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RFC Reported Ready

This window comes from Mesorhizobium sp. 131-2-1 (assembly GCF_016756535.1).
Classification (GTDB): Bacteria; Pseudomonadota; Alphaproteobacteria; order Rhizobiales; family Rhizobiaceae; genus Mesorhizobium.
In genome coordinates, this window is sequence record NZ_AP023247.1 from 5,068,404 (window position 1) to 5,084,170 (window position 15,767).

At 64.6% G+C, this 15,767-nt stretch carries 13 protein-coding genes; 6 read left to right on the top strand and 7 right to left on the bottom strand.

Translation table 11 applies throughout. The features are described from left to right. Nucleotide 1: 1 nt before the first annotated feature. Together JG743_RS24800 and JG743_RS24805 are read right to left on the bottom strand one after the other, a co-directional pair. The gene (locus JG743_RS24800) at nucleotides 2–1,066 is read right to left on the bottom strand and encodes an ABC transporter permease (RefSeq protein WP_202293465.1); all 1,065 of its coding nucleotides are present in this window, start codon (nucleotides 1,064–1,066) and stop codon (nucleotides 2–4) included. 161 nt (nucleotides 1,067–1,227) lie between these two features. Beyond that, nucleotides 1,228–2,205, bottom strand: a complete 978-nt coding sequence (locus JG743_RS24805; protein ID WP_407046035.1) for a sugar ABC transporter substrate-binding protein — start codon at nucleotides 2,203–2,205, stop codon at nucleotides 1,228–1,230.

To Build Warehouses To Sell Surpluses NEW YORK, Dec. 9.—The New York Times said today it had learned that the Reconstruction Finance Corp. will erect a vast chain of warehouses at key points throughout the Nation to dispose of “billions of dollars’ worth of surplus war goods, equipment and property.” "As part of the program,” the Times continued, “the War Depart ment has awarded contracts for the initial units amounting to more than $1,000,000 for storage facilities near Jersey City, Newark and Linden, N. J.,” the Times said. Seven in New York Area. Seven large warehouses in the New York area alone, with hundreds of smaller buildings spotted throughout the Nation, are planned by the Defense Plants Corp., a sub sidiary of the RPC, the Times said. The report added that these ware houses would be used not only to store surplus goods but as “show rooms” where prospective buyers may examine the products offered for sale. Construction on the warehouses, many of which will be built adja cent to existing plants in war cen ters, will begin immediately to ab sorb the increasing flow of surplus materials, the story said. The largest storage building, according to the paper, will be at Linden. The Times said construction will be based on “minimum standards,” except the buildings will be excep tionally solid because of the weight of the machinery to be stored in many of them. Everything from household equipment to railroad locomotives already is in the hands of the DPC, it was said. Agencies Get Choice. Government agencies, the report said will get first call on all sur plus commodities. If it is discov ered that no Government agency needs certain items of equipment they will be offered for sale to the public, according to the Times. Instances were cited in which machine tools, no longer needed in one industry, appeared on the sur plus list and were grabbed up by another war-producing plant. Three oil drills, disposed of by one indus try, were taken quickly by the Navy. The Times listed figures showing that RFC-owned surplus property up to November 15 amounted to $20,929,000 and surplus goods in the hands of other agencies totaled $580,463,000, for an aggregate of $782,293,000. At that time, the paper stated, $107,311,000 worth of property had been disposed of for $81,755,000. Aircraft and aircraft equipment so far have made up the bulk of the surplus items, the story said, total ing $486,917,149. War Bonds (Continued From First Page.) of larger issue sold to individuals, were somewhat better, but still low. With a quota of $5,000,000,000, indi viduals have bought only $3,021,000, or 60 per cent of quota. In both drives, over-all success thus far is due to the large over subscription of quotas on the part of corporations. They bought $11, 031,000,000, with a quota of $9,000, 000,000 in the Nation. The drive officially ends a week from today, although sales through out the month will be counted toward the quotas. Ted R. Gamble, national War Finance director, de clared, “If the drive continues at the same accelerated pace of the last 48 hours, we can make not only the individual but the “E” bond quota.” «Last night Rear Admiral William Brent Young, chief of the Bureau of Supplies and Accounts and pay master general of the Navy, spoke from Pearl Harbor in a radio broad cast, urging the Nation to fill its bond quota. “The sacrifices that you have made so far cannot be mentioned in the same breath with the perils that your brothers, sons, sweethearts and husbands face every day out here in combat,” he said. “The least you can do, safe and secure in your homes back in America, is to double and triple your efforts until final victory is ours.” It was announced today that Ugo Carusi, Assistant United States Attorney General, will preside as autcoineer at the auction of toys of the city children from 3 to 5 p.m. tomorrow in the United States Chamber of Commerce Building. Prewar toys now unobtainable by Christmas shoppers will be auc tioned to the highest bidders in War Bonds. Besides the auction a program of music has been ar ranged, featuring the United States Navy Military Band Orchestra and several Broadway and Hollywood entertainers. Among the groups in Washington who have oversubscribed their quotas is the medical division of the District War Finance Commit tee, which has bought $53,000 against a quota of $41,500, Dr. W. Calhoun Stirling has announced. At a rally commemorating Pearl Harbor Day, 6,300 Government workers at the Veterans Adminis tration bought $55,000 in “E” bonds. Employes of the Fred S. Gichner Iron Works, Inc., 1214 Twenty fourth street N.W.—the first plant to win the three-starred Army-Navy “E” for excellence in war produc tion in the Washington area, have oversubscribed their $7,500 quota The Maryland War Finance Com mittee reported yesterday that State sales in the drive total $280,600,000 or 134 per cent of the quota of $10,000,000. Washington still is in third place in the contest among eight metro politan centers seeking “E” bond honors. Ahead of the District are Milwaukee, with 53 per cent of its quota reached, and Pittsburgh, with 49 per cent. The District total is at 48 per cent of quota. 4 From D. C. Area Get Bars Four residents of Washington and vicinity are among the 200 new offi cers graduated yesterday at the Camp Lee (Va.) Quartermaster Officers’ Training School. They are Thomas J. Scheblik, 4329 Halley ter race SE.; James H. Games, 446 Eighth street S.W.; Albert G. Hov ey-King, Falls Chinch, Va., and Walter J. Jasin, Laurel, Md. Out of the fight will come might—the might of America. The Sixth War Loan drive k on—on to Victory. Arthur Godfrey Records Tokyo Raiders' Return While on Saipan Arthur Godfrey, WTOP “wake-up” master of ceremonies, ! shows camouflaged poncho, GI shoes and pieces of Jap plane snot down over Saipan. —Star Staff Photo. Arthur Godfrey, WTOP Sun Dial master of ceremonies, returned to Washington late yesterday 10 pounds lighter after a month’s trip to the Pacific war theater which took him to Saipan on the day the fleet of Super Fortresses left that base for the first land-based raid on Tokyo November 24. The red-haired radio figure left La Guardia Field November 9 to secure background for a program to encourage more blood donations. Now that he is back he is afraid he will “get in everybody’s hair” be cause of the things he’s seen. “It’s going to be tough for me for a while not to get on people’s nerves,” he said last night at the WTOP studios in the Earle Build ing. “When you’re out in the Pa cific you see what war's all about. Then, when you come back again, you find—I don’t know the word for it. Is it indifference? Is it com placency? Is it wishful thinking? At any rate, the people back home can never know what the men out there are going through to push back the Japs. “It smacks you as soon as you get back, and you can’t help it. Back home the question is: ‘Where shall we go to the movies?’ Out there it’s ‘Will I be alive tomorrow?’ ” Mr. Godfrey brought back with him pieces of a Jap observation plane shot down over Saipan the day of the Tokyo raid. "We were in a jeep when the word came through to ‘take cover,’ ” he said. “‘Holy God what am I doing out here?’ I asked myself.” Mr. Godfrey said he jumped out of the jeep and dashed up the road Committee Drafts Program for Annual i White House Tree Fete Plans to attract a huge crowd to the south grounds of the White House for the annual National Com munity Tree ceremony on Christ mas eve were laid yesterday by the Executive Committee, meeting at the District Recreation Department. The ceremony will be held simul taneously with the annual Christ mas eve address of President Roose velt, for which the time has not yet been set. Public school children will be invited for the second year to bring decorations for the tree, tying onto each bulb or star the name of a service man or woman to whom the gift is dedicated. Decorations in honor of the United Nations also are acceptable. For the third year, the committee de cided, the tree will not be lighted in conformance with the fuel-con servation program. This will be the 24th annual Na tional Community Christmas tree ceremony. The committee voted to present the traditional program of a concert by the Marine Band, in cluding the comet solo, “Cantique de Noel,” played at the ceremony for the past dozen years. The time of the ceremony will be announced as soon as the President fixes the time of his address, Harry A. Wender, temporary chairman of the committee, said. Commissioner Guy Mason will be chairman of the observance. The President has spoken twice from the south portico to the audience, and last year his voice was broadcast to the tree cere monies and to the rest of the Nation from Hyde Park. A Boy and Girl Scout will be chosen to give greetings of children to the President and Mrs. Roosevelt, the committee decided. Maj. Silas Williams Dies; Ex-Football Star, Coach By the Associated Press. CHATTANOOGA, Tenn., Dec. 8.— Maj. Silas Williams, 56, Chattanooga lawyer and former football star at the University of the South (Sewa nee), died in Atlanta yesterday while he was on a business trip. While he was playing at Sewanee, from 1906 to 1909, Maj. Williams was chosen an all-Southern end. Later he was coach of the University of Chattanooga football team two years. Born in Greenville, S. C., he re ceived a master of arts degree at Sewanee in 1910 and a law degree from Harvard in 1913. He was first national commander of the American Veterans’ Associa tion, an organization which grew out of opposition to payment of a bonus in 1932. Funeral services will be held this afternoon. , Survivors include his widow, the former Elizabeth Lodor of Chatta nooga; two sons, Silas, Jr., an Army private, and James Thomas, 12; a brother, James T. Williams of New York, and a sister, Miss Elizabeth Williams of Greenville, 8. C, REPAIR SERVICE Any Make Cor FLOOD P0NTIA0 4221 Connecticut WO. 0400 _ with an officer, then covered him self with a camouflaged poncho and hoped nothing would happen. He watched the Jap "Betty” until “all at once I saw a ball of Are where the plane had been and it came crashing down. Afterwards it was all a laugh, but my insides were going around just the same.” During part of the trip a fellow passenger was Lt. (j. g.) 'Alexander Preston, a former editorial depart ment employe of The Star, now in the Navy. Pilot of the plane which took Mr. Godfrey from Hawaii to Eniwetok and Saipan was CapN Prank Orme. son of Mrs. Edith Orme, 1840 Biltmore street N.W. Capt. Orme’s wife is the former Miss Patricia Flynn, daughter of Mr. and Mrs. Edmund J. Flynn. 225 Em erson street N.W. Japs still infest Saipan as United States servicemen continue to build the base there. Since the island was "secured” from the Japs July 9. Mr. Godfrey said he was informed 19,000 of the enemy have been killed there. The Tokyo raid started at dawn of the day following his arrival on Saipan. Later he watched the planes return and recorded a four hour broadcast of this spectacle. What the Navy Department here will do with the recording, Mr. God frey now is wondering. He hopes it will be released. Principal cost of the trip was about $200 for uniforms. The Navy provided a sheath knife, a pair of GI shoes and a camouflaged poncho. The poncho came in handy while the Jap plane was over Saipan. Mr. Godfrey said. Library Staff To Give Watch ToMacLeish Members of the staff of the li brary of Congress will present their chief, Archibald MacLeish, a testi monial regardless of whether he is confirmed by the Senate as an As sistant Secretary of State. It was announced at the Library’ that presentation of a wrist watch and a book containing signatures of some 1,000 employes would be made without regard to any other consid eration. Mr. MacLeish’s resignation as librarian was submitted in advance of his nomination by President Roosevelt to the State Department post. He has been librarian since October 1, 1939. Several Police Killed In El Salvador 'Revolt' By the Associated Press. SAN SALVADOR, El Salvador, Dec. 9..—Opponents of the govern ment of President Col. Osmin Aguirre fired on police in an out break yesterday, killing several* policemen and wounding national guards and customs officials. Participants in the uprising were arrested and their arms seized. One way to speed "V-E” day buy more War Bonds. •OMHETI SELECTION _T’S 1380 G St. RE. 6212 Protect Your Car With ANTI FREEZE Large Stock in Quarts and Gallon's SEE VS FOR pLUMBER-MILLWORK--, FLOORING, STAIRWORK, CABINETS, GLASS. -HARDWARE JANITOR'S SUPPLIES, DELTA MACHINERY, TOOLS, RANGES, PAINTS, ROOFING, INSULATION. STRUCTURAL STEEL Telephone and Mail Orders Promptly Filled — Charge Accounts Easily Arranged. 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